The voters deserve primaries


MARCH 24, 2009
    After watching two historically botched Senate appointments in Illinois and New York, it has become almost axiomatic that special elections are the best way to fill empty seats. But New Yorkers, if they are paying attention, will get a chance to see the other side of the coin in next week’s special election to fill Sen. Kirsten Gillibrand’s congressional seat. Unlike the Senate appointment debacles, the special election won’t be front-page news everywhere. But it should show voters why special elections are no panacea. In fact, as practiced in New York, they are an efficient and effective method to subvert electoral democracy.
    The Gillibrand seat is a great example of the problem. Because it is so rare for a seat to open, especially in a two-party competitive, leaning Republican district, it quickly shaped up to be an exciting race. There were a number of high-profile Republican candidates who were rumored to be interested in the seat, including John Faso, the 2006 GOP gubernatorial candidate; state Sen. Betty Little; and former New York Secretary of State Alexander Treadwell, who lost the 2008 race to Gillibrand. Yet they all dropped out, leaving a clear and easy path to Republican Assembly Minority Leader James Tedisco.
    What happened? Why did prominent politicians back away from their chance to move up?
    It was the absence of a primary. Instead of the voters choosing the party nominee, a collection of party operatives made the choice. The party’s nominees were tightly controlled by an organization that would brook no dissent on the choice.
    Unfortunately, this is New York’s preferred method of filling empty seats. Because incumbents rarely lose, the nominee is likely to hold the seat for many years to come.
    The Democratic candidate in the 20th District election, Scott Murphy, also was selected in a way that avoided a primary.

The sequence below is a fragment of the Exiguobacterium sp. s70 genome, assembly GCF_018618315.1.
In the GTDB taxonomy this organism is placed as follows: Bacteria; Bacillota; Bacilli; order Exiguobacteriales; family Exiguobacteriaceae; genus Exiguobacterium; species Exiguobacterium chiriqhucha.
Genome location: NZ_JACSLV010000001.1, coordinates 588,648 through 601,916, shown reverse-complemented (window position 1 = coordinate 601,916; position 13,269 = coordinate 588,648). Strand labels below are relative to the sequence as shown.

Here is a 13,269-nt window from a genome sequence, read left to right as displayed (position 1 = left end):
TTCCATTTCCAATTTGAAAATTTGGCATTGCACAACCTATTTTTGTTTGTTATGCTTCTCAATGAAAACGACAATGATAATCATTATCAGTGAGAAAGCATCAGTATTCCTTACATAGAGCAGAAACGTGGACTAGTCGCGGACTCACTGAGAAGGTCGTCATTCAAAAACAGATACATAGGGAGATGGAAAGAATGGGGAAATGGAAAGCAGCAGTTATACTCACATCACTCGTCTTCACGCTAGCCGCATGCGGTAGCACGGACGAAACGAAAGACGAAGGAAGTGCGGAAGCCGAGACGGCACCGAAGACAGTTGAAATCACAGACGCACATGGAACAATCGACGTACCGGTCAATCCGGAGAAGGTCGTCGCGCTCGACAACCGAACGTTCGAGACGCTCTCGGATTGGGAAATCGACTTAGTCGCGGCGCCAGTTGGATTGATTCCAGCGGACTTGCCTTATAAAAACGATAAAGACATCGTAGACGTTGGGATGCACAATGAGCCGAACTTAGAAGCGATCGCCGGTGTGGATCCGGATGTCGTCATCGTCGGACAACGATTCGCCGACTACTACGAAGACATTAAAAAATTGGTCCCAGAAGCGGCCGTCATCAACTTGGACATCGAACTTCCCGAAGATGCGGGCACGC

This ability to hand-select candidates has resulted in a closely linked development — local elected officials frequently appear to time their resignation to result in a special election. This ensures that their (or the district leaders’) chosen successor has an easy path to victory, without any of the messiness of voter approval.
    There also is a strong tactical reason to use a special election. Voter turnout is dramatically lower.
    When he was governor, Eliot Spitzer used this to the Democrats’ advantage, naming Republican Sen. Michael Balboni as his homeland security chief and picking off a key Senate seat. Though it was a heavily promoted race, turnout was significantly less than the regular election for the seat.
    New York’s election law has even worse options than special elections, including one that public officials are all too willing to use to further narrow political interests. For some public officials, even special elections run too great a risk. In 1998, Congressman and Queens County Democratic Leader Thomas Manton decided to hand over his seat to then-Assemblyman Joseph Crowley. He resigned the seat in June, just after the deadline for the September primary. Instead, the Democratic County Committee, dominated by Manton loyalists, chose the new nominee. There was a brief uproar in the press and among the many other contenders for the seat, but it did not matter.
    While there is no great answer to the problem of special elections, there should at least be a primary. Witness Illinois, New York’s partner in Senate-replacement disgrace. Chicago citizens are naming a replacement to White House Chief of Staff Rahm Emanuel’s congressional seat. It is a well-publicized free-for-all, with 23 candidates competing, including 12 in the Democratic primary. Chicagoans, unlike New Yorkers, will at least have a chance to make a real choice for the representative.
    Special elections are seen as a great democratic equalizer. But New York politicians have long shown that without the benefit of a primary, they serve a more insidious function — giving party leaders the chance to pick replacement candidates in a controlled setting.
    Joshua Spivak is a public relations executive and a research fellow at the Hugh L. Carey Center for Government Reform at Wagner College.